Security Researcher Demonstrates Taking Control Of A New Mac On Its First Wi-Fi Connection
We're all familiar with how Macs are resistant to malware and viruses. However, this may not always be the case, as a security researcher has demonstrated at the Black Hat conference in Las Vegas, a method through which he took control of a brand new Mac. More to the scenario is that the installation of unlimited malware took place on the device's first-ever Wi-Fi connection. So let's dive in to see some more details on the vulnerability.
A Vulnerability Discovered In macOS Allows Researcher To Take Control Of a Mac On First Wi-Fi Connection
A vulnerability discovered in the Mobile Device Management on a Mac allowed the researcher to install unlimited malware. Moreover, the malware was installed before the owner could even see the desktop. However, while the vulnerability exists, it isn't easy to perform the hack. Requiring a Man in the Middle attack on a Mac which was purchased by a corporation using MDM tools in order to install enterprise apps.
Here's how Wired explains it:
When a Mac turns on and connects to Wi-Fi for the first time, it checks in with Apple’s servers essentially to say, “Hey, I’m a MacBook with this serial number. Do I belong to someone? What should I do?”
If the serial number is enrolled as part of DEP and MDM, that first check will automatically initiate a predetermined setup sequence, through a series of additional checks with Apple’s servers and an MDM vendor’s servers. Companies typically rely on a third-party MDM facilitator to navigate Apple’s enterprise ecosystem. During each step, the system uses “certificate pinning,” a method of confirming that particular web servers are who they claim. But the researchers found a problem during one step. When MDM hands off to the Mac App Store to download enterprise software, the sequence retrieves a manifest for what to download and where to install it without pinning to confirm the manifest’s authenticity.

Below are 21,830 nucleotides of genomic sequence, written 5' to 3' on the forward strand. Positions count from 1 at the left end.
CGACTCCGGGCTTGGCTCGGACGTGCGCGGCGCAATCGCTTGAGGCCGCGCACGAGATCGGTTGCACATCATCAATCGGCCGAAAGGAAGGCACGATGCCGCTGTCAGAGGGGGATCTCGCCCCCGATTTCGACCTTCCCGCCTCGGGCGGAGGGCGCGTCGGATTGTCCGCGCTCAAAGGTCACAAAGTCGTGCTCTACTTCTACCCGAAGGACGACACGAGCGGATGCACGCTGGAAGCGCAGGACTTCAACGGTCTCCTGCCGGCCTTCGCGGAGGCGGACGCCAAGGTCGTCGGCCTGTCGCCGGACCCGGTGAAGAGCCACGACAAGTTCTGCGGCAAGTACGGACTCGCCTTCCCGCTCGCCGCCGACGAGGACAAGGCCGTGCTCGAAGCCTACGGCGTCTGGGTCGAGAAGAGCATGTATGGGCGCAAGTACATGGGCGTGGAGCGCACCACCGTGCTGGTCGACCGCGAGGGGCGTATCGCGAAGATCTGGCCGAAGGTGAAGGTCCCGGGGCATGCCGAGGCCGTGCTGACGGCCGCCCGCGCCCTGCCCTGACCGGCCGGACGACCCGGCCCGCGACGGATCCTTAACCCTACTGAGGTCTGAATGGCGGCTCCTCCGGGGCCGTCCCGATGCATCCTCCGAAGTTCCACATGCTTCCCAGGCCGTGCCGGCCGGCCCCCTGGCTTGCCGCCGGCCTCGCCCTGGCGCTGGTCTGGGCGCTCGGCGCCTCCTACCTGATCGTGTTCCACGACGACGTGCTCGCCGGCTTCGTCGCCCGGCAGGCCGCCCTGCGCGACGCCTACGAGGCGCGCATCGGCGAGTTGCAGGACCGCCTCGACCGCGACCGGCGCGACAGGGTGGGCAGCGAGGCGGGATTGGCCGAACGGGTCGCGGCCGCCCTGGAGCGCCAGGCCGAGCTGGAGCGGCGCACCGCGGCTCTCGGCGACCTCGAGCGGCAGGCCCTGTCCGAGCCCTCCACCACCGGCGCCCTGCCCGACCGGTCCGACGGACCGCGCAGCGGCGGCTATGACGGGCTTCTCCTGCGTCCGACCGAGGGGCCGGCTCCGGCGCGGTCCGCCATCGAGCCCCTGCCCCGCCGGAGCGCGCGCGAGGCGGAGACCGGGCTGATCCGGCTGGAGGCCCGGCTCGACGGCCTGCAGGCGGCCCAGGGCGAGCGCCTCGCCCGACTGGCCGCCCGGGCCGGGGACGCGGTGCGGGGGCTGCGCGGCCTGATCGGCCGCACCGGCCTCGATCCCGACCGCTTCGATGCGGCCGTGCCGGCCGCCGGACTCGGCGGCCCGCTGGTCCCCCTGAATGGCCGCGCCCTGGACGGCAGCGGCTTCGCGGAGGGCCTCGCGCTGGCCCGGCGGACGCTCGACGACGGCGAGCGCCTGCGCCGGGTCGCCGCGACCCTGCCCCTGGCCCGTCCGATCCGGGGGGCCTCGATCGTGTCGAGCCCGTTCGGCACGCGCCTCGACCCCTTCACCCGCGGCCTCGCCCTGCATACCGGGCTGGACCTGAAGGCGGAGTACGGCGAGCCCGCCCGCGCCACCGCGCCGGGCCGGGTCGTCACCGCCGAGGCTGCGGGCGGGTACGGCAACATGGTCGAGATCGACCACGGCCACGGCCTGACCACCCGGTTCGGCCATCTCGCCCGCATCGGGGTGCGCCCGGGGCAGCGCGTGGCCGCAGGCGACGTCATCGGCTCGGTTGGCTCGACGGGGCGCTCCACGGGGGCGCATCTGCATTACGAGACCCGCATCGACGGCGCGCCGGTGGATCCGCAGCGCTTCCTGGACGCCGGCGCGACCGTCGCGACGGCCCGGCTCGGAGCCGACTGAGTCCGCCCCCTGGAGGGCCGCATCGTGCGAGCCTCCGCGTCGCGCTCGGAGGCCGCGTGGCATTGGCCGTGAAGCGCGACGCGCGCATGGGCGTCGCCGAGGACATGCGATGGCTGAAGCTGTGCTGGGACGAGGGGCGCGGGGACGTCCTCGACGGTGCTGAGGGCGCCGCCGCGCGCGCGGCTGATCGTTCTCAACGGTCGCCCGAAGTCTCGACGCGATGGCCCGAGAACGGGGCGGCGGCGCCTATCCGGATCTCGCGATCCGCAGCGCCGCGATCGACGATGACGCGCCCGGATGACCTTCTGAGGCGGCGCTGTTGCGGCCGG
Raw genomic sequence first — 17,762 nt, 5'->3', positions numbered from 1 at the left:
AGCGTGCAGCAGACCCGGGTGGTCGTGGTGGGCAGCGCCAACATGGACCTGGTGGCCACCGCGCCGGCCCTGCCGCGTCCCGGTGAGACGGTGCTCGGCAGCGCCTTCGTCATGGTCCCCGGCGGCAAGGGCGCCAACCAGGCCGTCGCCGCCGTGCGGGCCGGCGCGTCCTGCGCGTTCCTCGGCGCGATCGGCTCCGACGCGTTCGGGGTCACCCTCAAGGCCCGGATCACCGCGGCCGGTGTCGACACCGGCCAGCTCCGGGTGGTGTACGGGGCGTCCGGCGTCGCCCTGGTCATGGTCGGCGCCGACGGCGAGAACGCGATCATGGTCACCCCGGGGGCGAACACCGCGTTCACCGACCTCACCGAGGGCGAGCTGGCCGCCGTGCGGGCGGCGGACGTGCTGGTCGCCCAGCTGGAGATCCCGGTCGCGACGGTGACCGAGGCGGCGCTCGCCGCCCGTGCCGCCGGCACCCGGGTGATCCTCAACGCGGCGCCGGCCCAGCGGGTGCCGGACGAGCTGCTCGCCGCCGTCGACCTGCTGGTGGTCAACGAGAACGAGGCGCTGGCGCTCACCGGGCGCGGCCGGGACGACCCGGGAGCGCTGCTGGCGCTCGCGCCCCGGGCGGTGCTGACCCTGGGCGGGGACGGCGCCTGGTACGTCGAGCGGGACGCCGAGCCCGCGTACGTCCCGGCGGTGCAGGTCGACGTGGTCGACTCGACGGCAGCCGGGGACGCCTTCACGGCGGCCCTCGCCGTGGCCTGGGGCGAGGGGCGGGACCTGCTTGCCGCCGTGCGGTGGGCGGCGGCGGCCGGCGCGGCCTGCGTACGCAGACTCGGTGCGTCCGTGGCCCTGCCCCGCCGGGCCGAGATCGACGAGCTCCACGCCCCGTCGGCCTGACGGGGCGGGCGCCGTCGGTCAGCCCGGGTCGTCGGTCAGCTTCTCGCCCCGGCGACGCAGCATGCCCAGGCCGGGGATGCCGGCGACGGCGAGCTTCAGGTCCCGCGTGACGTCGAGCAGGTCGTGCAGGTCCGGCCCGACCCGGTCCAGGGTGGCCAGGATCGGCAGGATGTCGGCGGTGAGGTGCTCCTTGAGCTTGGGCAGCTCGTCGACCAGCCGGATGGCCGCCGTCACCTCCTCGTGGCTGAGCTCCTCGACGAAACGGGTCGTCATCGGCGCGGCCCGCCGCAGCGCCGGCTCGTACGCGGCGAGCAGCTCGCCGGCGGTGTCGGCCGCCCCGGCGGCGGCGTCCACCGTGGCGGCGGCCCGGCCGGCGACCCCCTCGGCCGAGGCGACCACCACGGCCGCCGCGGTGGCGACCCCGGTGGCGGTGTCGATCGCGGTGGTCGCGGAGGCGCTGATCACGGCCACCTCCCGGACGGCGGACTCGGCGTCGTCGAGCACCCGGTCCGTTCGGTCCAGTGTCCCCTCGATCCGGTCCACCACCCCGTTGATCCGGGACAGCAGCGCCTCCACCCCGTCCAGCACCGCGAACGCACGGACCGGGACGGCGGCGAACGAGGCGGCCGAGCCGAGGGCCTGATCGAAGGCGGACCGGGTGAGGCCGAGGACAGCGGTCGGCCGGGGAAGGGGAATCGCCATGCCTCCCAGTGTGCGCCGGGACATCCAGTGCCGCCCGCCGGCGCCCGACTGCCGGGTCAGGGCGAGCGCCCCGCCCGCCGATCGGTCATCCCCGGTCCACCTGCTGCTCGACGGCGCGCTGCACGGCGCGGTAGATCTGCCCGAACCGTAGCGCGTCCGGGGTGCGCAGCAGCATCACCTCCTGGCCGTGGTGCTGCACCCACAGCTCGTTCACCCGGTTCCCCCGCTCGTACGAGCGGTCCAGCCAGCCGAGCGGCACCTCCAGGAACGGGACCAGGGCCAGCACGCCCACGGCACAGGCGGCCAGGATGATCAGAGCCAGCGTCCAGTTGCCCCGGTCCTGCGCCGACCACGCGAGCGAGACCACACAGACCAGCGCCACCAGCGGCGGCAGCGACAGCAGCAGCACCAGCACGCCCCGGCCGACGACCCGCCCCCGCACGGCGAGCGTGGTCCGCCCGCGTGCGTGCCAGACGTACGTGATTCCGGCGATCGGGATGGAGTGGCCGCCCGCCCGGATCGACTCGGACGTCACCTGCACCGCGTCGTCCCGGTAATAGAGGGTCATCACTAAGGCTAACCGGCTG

If a hacker could lurk somewhere between the MDM vendor’s web server and the victim device, they could replace the download manifest with a malicious one that instructs the computer to instead install malware.
The malware is not potentially capable of actions like screen-grabbers and key-loggers, but it also constitutes of tools which could possibly find vulnerabilities in the entire network of a corporation. Identified by Jesse Endahl, Fleetsmith's chief security officer of Mac management along with Max Bélanger, who is a staff engineer at Dropbox.
“One of the aspects that’s scary about this is if you’re able to set this up at the company level you could infect everybody depending on where you do the man-in-the-middle,” Bélanger says. “This all happens very early in the device’s setup, so there aren’t really restrictions on what those setup components can do. They have full power, so they’re at risk of being compromised in a pretty special way” […]
“The attack is so powerful that some government would probably be incentivized to put in the work to do it,” Endahl says.
The researchers have notified Apple of the given vulnerability and it's just a matter of time when Apple fixes it. as it has been the case in the past. While the fix has already been rolled out in macOS 10.13.6, it still needs to be fixed on devices running an older version of the firmware.
There will be more to the story, so be sure to stay tuned in for more details. This is all for now, folks. What are your thoughts on the vulnerability? Share your views in the comments.